A study has found a food additive, called phytate, can reduce the risk that your body will be exposed to cancer-causing substances such as lead and cadmium.
Phytate is used in some processed foods, including processed wheat and rice.
The findings have been published in the journal Nature Communications.
Dr. David B. Krieg, an associate professor of medicine at the University of Chicago, and colleagues from the University at Buffalo, found that people with high levels of phytates in their urine had a slightly higher risk of developing colorecectal adenomas.
The researchers also found that low levels of the food additive reduced the risk in people with mild to moderate colorecctal tumors, while high levels were protective.
“People with elevated levels of these phytases were less likely to develop colorecesctal cancers than those with low levels,” said Dr. Krieger, who was not involved in the study.
The phytase inhibitors also appear to reduce coloreceptors in blood, which is known to reduce the production of cancer-fighting hormones.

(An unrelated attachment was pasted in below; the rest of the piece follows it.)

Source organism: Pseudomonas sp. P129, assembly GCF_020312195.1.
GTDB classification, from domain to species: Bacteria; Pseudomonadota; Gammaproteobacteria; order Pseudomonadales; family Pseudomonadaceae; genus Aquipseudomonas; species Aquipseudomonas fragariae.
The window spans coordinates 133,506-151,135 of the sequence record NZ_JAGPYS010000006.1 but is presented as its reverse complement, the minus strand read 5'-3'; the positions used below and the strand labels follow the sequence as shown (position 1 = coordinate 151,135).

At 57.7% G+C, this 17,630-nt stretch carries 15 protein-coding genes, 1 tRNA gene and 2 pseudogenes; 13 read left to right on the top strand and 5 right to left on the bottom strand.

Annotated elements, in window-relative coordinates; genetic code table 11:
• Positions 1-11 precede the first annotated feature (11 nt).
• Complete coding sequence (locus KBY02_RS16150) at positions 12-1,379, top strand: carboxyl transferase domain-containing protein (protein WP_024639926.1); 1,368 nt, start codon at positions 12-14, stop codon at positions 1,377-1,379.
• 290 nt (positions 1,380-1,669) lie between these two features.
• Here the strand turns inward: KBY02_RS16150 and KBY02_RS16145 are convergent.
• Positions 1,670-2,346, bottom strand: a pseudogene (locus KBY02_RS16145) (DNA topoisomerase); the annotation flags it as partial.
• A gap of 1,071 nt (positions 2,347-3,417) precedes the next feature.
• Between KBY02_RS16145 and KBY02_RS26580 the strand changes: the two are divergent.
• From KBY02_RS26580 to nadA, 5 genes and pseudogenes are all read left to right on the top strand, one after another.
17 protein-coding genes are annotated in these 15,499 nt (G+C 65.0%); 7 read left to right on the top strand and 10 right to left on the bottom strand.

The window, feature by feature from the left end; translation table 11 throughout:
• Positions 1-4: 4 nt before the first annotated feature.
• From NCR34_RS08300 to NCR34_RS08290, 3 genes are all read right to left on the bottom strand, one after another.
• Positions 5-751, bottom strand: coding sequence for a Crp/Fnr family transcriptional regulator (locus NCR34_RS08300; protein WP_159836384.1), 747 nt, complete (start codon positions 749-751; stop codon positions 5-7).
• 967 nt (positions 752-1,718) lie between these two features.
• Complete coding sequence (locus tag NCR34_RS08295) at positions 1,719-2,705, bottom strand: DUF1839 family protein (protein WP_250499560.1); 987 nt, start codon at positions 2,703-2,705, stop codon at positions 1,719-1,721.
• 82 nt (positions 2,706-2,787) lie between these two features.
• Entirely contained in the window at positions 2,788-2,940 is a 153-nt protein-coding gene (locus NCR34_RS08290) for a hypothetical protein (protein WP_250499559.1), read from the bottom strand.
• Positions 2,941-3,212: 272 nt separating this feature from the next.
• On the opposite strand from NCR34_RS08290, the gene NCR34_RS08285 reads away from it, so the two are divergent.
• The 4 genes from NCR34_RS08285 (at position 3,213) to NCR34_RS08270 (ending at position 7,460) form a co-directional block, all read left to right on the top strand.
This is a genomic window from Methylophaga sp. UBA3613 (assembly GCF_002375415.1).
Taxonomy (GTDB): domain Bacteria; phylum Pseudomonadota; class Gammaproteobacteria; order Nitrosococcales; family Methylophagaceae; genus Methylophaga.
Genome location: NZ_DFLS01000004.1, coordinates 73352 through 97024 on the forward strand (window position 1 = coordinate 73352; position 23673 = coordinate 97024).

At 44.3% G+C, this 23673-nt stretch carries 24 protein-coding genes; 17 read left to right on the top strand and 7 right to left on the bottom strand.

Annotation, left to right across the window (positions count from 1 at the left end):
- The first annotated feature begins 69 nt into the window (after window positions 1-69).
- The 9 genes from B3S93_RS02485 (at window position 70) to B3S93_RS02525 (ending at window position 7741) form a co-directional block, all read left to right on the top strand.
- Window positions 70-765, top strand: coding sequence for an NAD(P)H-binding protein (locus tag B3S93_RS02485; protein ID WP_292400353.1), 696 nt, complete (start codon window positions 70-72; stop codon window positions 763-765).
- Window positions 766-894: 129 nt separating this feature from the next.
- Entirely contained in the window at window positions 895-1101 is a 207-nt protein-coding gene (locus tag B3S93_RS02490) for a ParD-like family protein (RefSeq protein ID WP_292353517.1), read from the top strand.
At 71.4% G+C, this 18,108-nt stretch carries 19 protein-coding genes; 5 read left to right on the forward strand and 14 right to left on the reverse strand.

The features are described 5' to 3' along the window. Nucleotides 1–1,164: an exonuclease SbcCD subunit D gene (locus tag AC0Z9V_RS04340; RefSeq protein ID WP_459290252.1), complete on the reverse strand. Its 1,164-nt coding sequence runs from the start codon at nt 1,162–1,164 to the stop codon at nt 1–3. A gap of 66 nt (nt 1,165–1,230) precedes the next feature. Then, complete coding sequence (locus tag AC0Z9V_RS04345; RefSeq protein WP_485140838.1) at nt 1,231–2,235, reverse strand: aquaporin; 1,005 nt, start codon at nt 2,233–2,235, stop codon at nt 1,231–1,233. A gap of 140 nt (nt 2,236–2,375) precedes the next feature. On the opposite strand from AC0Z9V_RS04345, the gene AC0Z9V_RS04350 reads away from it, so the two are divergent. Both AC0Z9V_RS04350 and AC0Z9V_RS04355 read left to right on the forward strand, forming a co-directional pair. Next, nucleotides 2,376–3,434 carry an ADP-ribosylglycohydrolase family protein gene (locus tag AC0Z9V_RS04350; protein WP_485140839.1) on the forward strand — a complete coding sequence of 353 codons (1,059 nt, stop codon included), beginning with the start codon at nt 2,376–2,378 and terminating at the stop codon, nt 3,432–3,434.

Colorectitis C is a common disease that affects up to 20 per cent of the U.S. population.
Dr Krieg said it’s not clear yet if phytatal inhibitors will be effective in curbing coloreectal cancer.
“There is a lot of research to go on, but we’re still not sure if phyto-phosphate inhibitors are going to be effective for people,” he said.
The Canadian Food Inspection Agency does not recommend eating foods containing phytats.
Dr Bierut said phytatophosphate has been used in food for more than 20 years as a preservative and in some cases to prevent the growth of yeast and other microbes.
He said the compound may also help protect against bacteria in the gut, but that it has not been proven to be as effective as phytating.
“Phytatopyr has been around for decades and it’s probably because we’re so sensitive to it,” he told CBC News.
“If you’re in an area that’s a little bit polluted, you may have a little more exposure to phytopyr.”
But the researchers caution that people should always test for phytantropy in their foods, particularly if they eat raw foods.
The study was funded by the National Institute on Drug Abuse.
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